Pasiphae: Daughter of the sun-god Helios and the human woman Perseis; wife of Minos and mother of Phaedra, Ariadne, and Androgeos. After her husband, Minos, refused to sacrifice a sacred bull to Neptune, Neptune made Pasiphae conceive an unnatural sexual desire for the bull. Pasiphae satisfied this desire by having the master craftsman, Daedalus, build a hollow replica of a cow; she climbed inside the cow, the bull mounted it, and Pasiphae bore a son that was half human and half bull--the Minotaur. The Minotaur was so savage and uncontrollable that Minos had to call Daedalus back to build a Labyrinth--a maze of passages through which the creature could wander, but from which it could never find its way out. The Minotaur was fed on the flesh of human captives, and was eventually killed by Theseus, aided by Minos' and Pasiphae's daughter, Ariadne.
Phaedra: Wife of Theseus; daughter of King Minos of Crete and his wife, Pasiphae. Phaedra was the granddaughter of the king of the gods, Jove (on her father's side), and of the sun-god Helios (on her mother's side). Her family history is a strange one. Jove took on the form of a bull and abducted the human woman Europa; he took her to Crete, where she had several children, including Minos. As an adult, Minos prayed to the god Neptune to send a sign that he should be king. Neptune sent a beautiful bull from the sea, with the understanding that Minos would sacrifice it to him, Minos refused to sacrifice the bull and kept it instead. In revenge, Neptune inflamed Minos' wife, Pasiphae, with an unnatural passion for the bull, and she had a son by it--the half-human, half-bull Minotaur. This Minotaur was confined in an impenetrable Labyrinth, where it was fed with human captives. Phaedra's sister, Ariadne, fell in love with the Athenian hero Theseus when he came to Crete as one of these captives, and she helped him to slay the Minotaur; she fled with him from Crete, but was abandoned on the island of Naxos. Phaedra herself later became the wife of Theseus, but she conceived an incestuous passion for his son, Hippolytus. When Hippolytus rejected her advances, she accused him of making sexual advances to her or of sexually assaulting her. Theseus believed her and asked Neptune to curse Hippolytus; Hippolytus was killed, dragged to his death by his own horses. Theseus learned of his innocence afterwards. Phaedra herself committed suicide. Accounts of her death differ. In the best-known ones, she either committed suicide and left a letter accusing Hippolytus, or she accused him while she was still alive and then killed herself after his death.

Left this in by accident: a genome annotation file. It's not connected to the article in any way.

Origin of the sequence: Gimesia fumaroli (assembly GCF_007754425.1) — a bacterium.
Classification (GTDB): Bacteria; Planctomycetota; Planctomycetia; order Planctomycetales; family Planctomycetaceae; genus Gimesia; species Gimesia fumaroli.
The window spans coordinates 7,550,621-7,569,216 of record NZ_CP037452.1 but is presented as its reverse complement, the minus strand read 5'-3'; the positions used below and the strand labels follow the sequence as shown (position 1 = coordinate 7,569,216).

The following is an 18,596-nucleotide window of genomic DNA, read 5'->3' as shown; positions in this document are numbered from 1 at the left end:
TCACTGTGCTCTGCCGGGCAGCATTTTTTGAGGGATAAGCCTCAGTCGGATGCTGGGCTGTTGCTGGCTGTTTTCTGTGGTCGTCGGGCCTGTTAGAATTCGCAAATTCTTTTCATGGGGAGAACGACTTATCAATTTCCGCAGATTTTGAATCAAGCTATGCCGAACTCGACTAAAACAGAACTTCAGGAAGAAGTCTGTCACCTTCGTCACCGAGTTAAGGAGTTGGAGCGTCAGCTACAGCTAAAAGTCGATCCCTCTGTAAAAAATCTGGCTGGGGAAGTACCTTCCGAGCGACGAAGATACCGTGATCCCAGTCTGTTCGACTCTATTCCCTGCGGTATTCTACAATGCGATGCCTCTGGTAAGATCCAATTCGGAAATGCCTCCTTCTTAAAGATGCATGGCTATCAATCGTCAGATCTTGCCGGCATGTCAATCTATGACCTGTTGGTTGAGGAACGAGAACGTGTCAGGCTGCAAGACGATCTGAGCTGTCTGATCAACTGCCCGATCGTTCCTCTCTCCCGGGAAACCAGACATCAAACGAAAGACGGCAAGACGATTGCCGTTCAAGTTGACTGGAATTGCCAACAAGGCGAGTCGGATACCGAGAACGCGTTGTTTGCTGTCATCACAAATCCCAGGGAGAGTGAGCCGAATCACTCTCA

Pirithous: Son of Jove and Dia; king of the Lapiths in Thessaly in northeastern Greece. He invaded Attica (the region around Athens) and was opposed by the Athenian armies. He and Theseus met on the battlefield and became fast friends. Pirithous and Theseus resolved to marry daughters of Jove. They kidnapped Helen for Theseus, but she was recovered by Helen's brothers, Pollux and Castor. They then attempted to abduct Proserpine, the wife of Pluto, god of the underworld, for Pirithous. They failed in this attempt and were held prisoner in the underworld. Theseus was rescued by Hercules, but Pirithous did not escape.
Pittheus: Theseus' maternal grandfather; king of Troezen.
Saturn: Former king of the gods. Son of Uranus and Gaea. He married his own sister, Rhea (also called Cybele). He was eventually deposed by his son, Jove.
Satyrs: Horned and goat-footed demigods of woodland areas. See also the note on Fauns.
son of Aegeus: Theseus.
son of Oeneus: Meleager, son of Oeneus, king of Calydon, and his wife, Althaea; brother of Deianira and Tydeus. When a great boar was ravaging the countryside of Calydon, a troop of heroes assembled from all over Greece to hunt it down and kill it. Meleager was in love with Atalanta, the only woman among the hunting party, and he rejoiced when she was the first to wound the boar; he then completed the kill himself, and awarded the boar's hide to her, on the ground that she had drawn first blood. However, Meleager's maternal uncles, Toxeus and Plexippus, were enraged that the prize of the hunt should be awarded to a woman, and tried to take it for themselves. Meleager fought with them and killed them. Meleager's mother, Althaea, avenged her brothers' deaths by taking a piece of firewood that was linked to Meleager's life and placing it on the fire. Meleager died in great agony, finally expiring when the log was consumed to ash. Althaea repented of what she had done and committed suicide.